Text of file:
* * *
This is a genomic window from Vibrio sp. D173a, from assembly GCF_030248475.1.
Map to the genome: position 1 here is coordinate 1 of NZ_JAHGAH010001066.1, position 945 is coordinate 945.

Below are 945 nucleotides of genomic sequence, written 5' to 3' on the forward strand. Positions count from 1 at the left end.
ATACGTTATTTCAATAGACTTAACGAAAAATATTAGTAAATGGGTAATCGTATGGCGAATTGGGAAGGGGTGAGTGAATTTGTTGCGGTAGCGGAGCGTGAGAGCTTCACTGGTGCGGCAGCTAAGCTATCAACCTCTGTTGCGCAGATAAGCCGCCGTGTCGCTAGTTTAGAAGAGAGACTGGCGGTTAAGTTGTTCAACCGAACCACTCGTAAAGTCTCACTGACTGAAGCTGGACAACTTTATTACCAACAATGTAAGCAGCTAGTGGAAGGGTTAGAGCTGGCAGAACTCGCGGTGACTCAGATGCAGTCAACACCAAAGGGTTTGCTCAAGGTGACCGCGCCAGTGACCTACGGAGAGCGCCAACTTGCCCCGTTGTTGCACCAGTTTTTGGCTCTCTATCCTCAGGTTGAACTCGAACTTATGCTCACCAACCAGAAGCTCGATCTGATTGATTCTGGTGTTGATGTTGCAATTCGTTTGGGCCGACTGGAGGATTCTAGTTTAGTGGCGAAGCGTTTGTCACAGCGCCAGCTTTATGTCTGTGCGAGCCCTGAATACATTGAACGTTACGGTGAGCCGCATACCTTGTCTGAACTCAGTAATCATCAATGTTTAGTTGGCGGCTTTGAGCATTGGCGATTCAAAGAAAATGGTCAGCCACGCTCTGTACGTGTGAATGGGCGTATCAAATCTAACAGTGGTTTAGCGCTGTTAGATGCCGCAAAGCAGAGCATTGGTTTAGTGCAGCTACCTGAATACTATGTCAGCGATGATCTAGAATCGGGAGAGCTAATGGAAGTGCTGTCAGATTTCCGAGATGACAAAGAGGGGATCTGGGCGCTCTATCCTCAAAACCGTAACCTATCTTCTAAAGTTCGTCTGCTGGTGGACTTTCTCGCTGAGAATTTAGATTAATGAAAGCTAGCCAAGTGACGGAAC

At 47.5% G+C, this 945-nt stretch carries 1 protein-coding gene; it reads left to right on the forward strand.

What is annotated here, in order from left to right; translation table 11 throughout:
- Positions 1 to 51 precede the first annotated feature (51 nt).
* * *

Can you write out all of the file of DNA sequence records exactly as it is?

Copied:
This is a genomic window from Vibrio sp. D173a, from assembly GCF_030248475.1.
Map to the genome: position 1 here is coordinate 1 of NZ_JAHGAH010001066.1, position 945 is coordinate 945.

Below are 945 nucleotides of genomic sequence, written 5' to 3' on the forward strand. Positions count from 1 at the left end.
ATACGTTATTTCAATAGACTTAACGAAAAATATTAGTAAATGGGTAATCGTATGGCGAATTGGGAAGGGGTGAGTGAATTTGTTGCGGTAGCGGAGCGTGAGAGCTTCACTGGTGCGGCAGCTAAGCTATCAACCTCTGTTGCGCAGATAAGCCGCCGTGTCGCTAGTTTAGAAGAGAGACTGGCGGTTAAGTTGTTCAACCGAACCACTCGTAAAGTCTCACTGACTGAAGCTGGACAACTTTATTACCAACAATGTAAGCAGCTAGTGGAAGGGTTAGAGCTGGCAGAACTCGCGGTGACTCAGATGCAGTCAACACCAAAGGGTTTGCTCAAGGTGACCGCGCCAGTGACCTACGGAGAGCGCCAACTTGCCCCGTTGTTGCACCAGTTTTTGGCTCTCTATCCTCAGGTTGAACTCGAACTTATGCTCACCAACCAGAAGCTCGATCTGATTGATTCTGGTGTTGATGTTGCAATTCGTTTGGGCCGACTGGAGGATTCTAGTTTAGTGGCGAAGCGTTTGTCACAGCGCCAGCTTTATGTCTGTGCGAGCCCTGAATACATTGAACGTTACGGTGAGCCGCATACCTTGTCTGAACTCAGTAATCATCAATGTTTAGTTGGCGGCTTTGAGCATTGGCGATTCAAAGAAAATGGTCAGCCACGCTCTGTACGTGTGAATGGGCGTATCAAATCTAACAGTGGTTTAGCGCTGTTAGATGCCGCAAAGCAGAGCATTGGTTTAGTGCAGCTACCTGAATACTATGTCAGCGATGATCTAGAATCGGGAGAGCTAATGGAAGTGCTGTCAGATTTCCGAGATGACAAAGAGGGGATCTGGGCGCTCTATCCTCAAAACCGTAACCTATCTTCTAAAGTTCGTCTGCTGGTGGACTTTCTCGCTGAGAATTTAGATTAATGAAAGCTAGCCAAGTGACGGAAC

At 47.5% G+C, this 945-nt stretch carries 1 protein-coding gene; it reads left to right on the forward strand.

What is annotated here, in order from left to right; translation table 11 throughout:
- Positions 1 to 51 precede the first annotated feature (51 nt).